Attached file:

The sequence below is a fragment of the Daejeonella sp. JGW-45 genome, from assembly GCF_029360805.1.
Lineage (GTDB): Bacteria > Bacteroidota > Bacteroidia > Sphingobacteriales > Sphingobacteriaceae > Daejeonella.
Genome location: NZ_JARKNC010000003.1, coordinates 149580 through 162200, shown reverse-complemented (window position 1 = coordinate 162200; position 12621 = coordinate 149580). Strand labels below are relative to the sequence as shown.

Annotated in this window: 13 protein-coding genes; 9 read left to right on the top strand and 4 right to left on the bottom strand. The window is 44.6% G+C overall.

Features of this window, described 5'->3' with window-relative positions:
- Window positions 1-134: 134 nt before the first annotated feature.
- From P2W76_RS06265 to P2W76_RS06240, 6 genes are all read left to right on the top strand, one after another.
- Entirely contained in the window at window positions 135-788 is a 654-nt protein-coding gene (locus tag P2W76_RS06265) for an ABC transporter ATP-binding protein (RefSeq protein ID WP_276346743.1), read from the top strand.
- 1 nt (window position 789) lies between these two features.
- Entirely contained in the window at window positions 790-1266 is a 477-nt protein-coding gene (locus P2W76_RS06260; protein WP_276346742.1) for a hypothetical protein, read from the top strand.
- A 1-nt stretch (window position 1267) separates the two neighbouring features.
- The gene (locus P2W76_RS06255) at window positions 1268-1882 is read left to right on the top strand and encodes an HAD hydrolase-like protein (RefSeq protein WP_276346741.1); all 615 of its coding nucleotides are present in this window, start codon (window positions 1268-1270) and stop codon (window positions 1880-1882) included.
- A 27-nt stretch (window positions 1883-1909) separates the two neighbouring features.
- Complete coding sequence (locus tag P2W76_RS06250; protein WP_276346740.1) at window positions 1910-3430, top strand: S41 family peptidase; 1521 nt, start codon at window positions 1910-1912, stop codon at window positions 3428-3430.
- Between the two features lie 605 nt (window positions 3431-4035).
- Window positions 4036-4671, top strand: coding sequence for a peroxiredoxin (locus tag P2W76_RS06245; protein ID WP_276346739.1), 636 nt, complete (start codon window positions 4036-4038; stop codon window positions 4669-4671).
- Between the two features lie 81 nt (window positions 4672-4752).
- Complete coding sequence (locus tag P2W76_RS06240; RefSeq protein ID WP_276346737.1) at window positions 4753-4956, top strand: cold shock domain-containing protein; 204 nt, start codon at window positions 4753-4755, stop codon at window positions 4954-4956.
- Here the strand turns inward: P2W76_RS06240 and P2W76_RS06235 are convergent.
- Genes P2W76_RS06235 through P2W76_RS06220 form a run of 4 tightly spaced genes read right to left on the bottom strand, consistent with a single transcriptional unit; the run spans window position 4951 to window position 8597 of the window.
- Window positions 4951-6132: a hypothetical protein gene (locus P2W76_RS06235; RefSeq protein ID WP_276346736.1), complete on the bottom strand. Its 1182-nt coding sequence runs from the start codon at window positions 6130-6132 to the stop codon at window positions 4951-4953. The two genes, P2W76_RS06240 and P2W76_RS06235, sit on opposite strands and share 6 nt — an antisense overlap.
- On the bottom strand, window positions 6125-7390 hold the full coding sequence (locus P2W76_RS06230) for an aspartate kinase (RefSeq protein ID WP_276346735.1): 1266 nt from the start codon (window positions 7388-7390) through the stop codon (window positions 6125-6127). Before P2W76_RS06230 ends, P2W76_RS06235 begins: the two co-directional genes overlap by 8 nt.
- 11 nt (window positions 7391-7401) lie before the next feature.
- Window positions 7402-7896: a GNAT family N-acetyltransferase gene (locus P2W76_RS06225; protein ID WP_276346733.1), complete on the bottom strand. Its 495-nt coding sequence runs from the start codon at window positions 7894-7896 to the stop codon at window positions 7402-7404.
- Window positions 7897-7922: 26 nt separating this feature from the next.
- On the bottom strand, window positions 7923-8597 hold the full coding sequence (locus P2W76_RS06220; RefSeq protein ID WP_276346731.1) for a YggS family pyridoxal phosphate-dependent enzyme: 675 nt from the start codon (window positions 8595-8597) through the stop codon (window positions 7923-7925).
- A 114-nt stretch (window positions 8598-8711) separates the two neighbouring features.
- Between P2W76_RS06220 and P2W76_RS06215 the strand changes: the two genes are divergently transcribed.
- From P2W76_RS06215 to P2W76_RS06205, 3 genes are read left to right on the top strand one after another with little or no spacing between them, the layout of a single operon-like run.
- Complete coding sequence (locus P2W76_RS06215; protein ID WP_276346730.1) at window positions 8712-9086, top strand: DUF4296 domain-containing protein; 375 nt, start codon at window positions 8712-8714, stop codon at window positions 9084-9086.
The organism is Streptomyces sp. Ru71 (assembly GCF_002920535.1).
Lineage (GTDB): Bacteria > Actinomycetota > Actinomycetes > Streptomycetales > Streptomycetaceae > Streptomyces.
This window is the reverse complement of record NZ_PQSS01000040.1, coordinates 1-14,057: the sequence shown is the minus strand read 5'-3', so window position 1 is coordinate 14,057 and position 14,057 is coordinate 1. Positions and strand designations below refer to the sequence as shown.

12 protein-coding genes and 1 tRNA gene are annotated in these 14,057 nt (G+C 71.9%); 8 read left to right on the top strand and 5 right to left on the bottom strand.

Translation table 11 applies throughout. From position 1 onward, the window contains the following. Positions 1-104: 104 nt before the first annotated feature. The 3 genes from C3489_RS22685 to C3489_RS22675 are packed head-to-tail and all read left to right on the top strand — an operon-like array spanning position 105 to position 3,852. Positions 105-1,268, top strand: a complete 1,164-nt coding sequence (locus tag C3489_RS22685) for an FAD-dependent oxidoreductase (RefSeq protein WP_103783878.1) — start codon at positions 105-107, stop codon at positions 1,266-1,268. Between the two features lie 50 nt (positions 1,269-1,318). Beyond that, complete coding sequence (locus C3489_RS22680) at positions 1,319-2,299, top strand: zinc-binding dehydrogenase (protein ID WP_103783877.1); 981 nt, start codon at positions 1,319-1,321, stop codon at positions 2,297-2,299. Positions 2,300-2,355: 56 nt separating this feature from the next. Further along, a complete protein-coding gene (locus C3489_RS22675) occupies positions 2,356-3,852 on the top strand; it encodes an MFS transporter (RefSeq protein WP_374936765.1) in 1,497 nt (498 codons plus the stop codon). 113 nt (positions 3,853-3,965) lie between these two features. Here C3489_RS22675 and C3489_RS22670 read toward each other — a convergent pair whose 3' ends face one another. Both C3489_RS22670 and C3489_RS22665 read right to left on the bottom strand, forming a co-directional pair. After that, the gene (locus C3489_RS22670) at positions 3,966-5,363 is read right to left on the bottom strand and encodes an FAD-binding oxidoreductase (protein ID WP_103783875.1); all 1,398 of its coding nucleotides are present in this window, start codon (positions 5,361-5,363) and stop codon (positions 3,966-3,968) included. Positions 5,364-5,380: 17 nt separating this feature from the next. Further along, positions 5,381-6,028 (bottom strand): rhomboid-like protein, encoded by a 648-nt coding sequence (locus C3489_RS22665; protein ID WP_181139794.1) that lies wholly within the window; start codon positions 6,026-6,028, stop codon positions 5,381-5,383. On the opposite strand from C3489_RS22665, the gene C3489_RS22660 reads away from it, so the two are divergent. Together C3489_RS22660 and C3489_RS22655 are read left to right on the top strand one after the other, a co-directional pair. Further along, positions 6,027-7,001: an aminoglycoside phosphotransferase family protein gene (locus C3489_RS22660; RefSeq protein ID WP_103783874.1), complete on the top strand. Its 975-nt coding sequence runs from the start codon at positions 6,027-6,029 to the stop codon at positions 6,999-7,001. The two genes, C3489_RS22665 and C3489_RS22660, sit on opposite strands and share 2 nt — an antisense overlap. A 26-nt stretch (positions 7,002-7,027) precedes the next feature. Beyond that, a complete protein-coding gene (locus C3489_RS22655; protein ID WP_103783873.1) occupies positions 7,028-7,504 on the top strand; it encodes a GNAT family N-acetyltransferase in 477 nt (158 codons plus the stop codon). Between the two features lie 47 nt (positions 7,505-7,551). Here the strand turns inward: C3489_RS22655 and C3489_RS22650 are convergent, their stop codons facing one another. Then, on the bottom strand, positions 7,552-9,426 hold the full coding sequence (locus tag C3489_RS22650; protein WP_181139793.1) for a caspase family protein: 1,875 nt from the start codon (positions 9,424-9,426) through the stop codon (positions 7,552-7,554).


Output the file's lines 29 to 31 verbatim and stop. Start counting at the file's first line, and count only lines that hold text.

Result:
- From P2W76_RS06215 to P2W76_RS06205, 3 genes are read left to right on the top strand one after another with little or no spacing between them, the layout of a single operon-like run.
- Complete coding sequence (locus P2W76_RS06215; protein ID WP_276346730.1) at window positions 8712-9086, top strand: DUF4296 domain-containing protein; 375 nt, start codon at window positions 8712-8714, stop codon at window positions 9084-9086.
The organism is Streptomyces sp. Ru71 (assembly GCF_002920535.1).